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30 years ago, I was a young student who had just begun playing the bass guitar.  Recently, I completed my musical autobiography in a 4-minute original rock n’ roll song.  What motivated the musician in me to keep going after having left my full-time music career two decades earlier?

Although an internal motivation for music might be suspected, when we resist our natural bias to ascribe motivation to internal causes and appeal to evidence-based explanations, a different picture emerges.  This is a valuable lesson for anyone responsible for motivating others.

To the beginner musician, there is nothing inherently rewarding about performing repetitive exercises to learn a technique that produce sounds unlike any music that has ever been heard before. Thus, motivation is not a natural by-product of the task (in this case, performing repetitive exercises) itself.  It must be arranged.  Praise for good performance and correction for poor performance become critical.  However, instruction must also allow the student to self-assess when feedback from others is not available.  And this must be done in a manner that can sustain performance without outside intervention.

The learning arrangement I experienced as a musician required showing up (prepared) to one 50-minute lesson per week.  Failure to do so would result in being dropped from the instructor’s roster – the consequence for failing to achieve minimum expected performance.  During lessons, good performance was immediately praised and poor performance corrected.   At home, I was encouraged to use book practice only as a “warm-up” and to learn primarily from songs that I was listening to for fun on the radio. Thus, practicing was naturally rewarded by hearing my personal performances start to resemble the very songs that had inspired me to learn the instrument (a naturally positive consequence of good performance).  Finally, developing a repertoire of songs in this manner ultimately led to the opportunity to join forces with a band of other musicians who had learned the same songs.  Live performance with this band was the vision set up by the instructor at the onset of instruction.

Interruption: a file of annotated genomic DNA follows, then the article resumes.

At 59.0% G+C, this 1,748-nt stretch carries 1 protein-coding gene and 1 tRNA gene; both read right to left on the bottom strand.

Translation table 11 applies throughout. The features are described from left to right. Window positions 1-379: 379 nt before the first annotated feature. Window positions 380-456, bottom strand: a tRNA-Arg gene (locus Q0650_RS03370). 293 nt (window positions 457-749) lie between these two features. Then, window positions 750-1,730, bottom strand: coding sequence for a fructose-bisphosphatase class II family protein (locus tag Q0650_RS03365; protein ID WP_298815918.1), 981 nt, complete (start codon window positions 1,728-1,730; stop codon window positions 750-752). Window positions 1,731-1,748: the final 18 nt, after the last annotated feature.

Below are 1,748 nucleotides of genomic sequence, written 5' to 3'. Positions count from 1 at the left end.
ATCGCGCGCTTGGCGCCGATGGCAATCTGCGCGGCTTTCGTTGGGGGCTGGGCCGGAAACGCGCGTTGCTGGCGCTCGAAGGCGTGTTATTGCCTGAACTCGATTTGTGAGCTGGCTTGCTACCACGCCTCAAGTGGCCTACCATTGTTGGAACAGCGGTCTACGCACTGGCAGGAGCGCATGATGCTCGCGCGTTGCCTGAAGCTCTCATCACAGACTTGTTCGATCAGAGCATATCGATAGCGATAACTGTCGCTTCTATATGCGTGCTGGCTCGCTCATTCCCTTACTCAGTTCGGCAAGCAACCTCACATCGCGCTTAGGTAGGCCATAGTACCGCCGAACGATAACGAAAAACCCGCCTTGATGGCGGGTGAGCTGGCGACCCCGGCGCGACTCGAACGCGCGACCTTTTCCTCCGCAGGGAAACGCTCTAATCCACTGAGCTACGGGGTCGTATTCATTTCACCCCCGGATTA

With an evidence-based analysis, we need not explain motivation as something inherent (or not) to the individual.  We need only to know that, like Darwin’s theory of evolution, behavior is naturally selected by its consequences.  Specifically, behaviors that produce desired outcomes will be repeated and maintained.  Behaviors that do not produce desired outcomes will not be repeated and will be ultimately replaced by other behaviors that do.  We can apply the same type of analysis to business.

To create an environment that motivates, you must:

  • Create a vision that is relevant to those whose behavior you are trying to motivate
  • Know and monitor which behaviors are necessary to move closer to that vision
  • Provide immediate positive feedback for good performance and immediate correction for poor performance
  • Create an environment where the performer can self-assess and receive feedback on their own (simply as a routine consequence of performing)

The key to motivating others is to be open to their perception of reality and, ultimately, to ensure that the behavior you want from them produces a greater immediate benefit to them than behaviors that could otherwise be performed.  Evidence-based practices not only make this possible, they make it likely.  If the behaviors you motivate are consistent with your vision, then your use of these practices will be reinforced and the successes of others will coincide with your own success.